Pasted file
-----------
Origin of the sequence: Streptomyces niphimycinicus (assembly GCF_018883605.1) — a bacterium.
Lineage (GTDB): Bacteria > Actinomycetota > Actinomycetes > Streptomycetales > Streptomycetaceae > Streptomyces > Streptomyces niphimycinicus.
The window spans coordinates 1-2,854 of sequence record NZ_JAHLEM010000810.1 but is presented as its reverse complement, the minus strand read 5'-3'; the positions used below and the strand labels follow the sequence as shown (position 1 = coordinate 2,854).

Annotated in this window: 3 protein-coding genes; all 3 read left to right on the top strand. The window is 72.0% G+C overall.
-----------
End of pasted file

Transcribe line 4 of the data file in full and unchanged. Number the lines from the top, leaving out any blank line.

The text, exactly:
Annotated in this window: 3 protein-coding genes; all 3 read left to right on the top strand. The window is 72.0% G+C overall.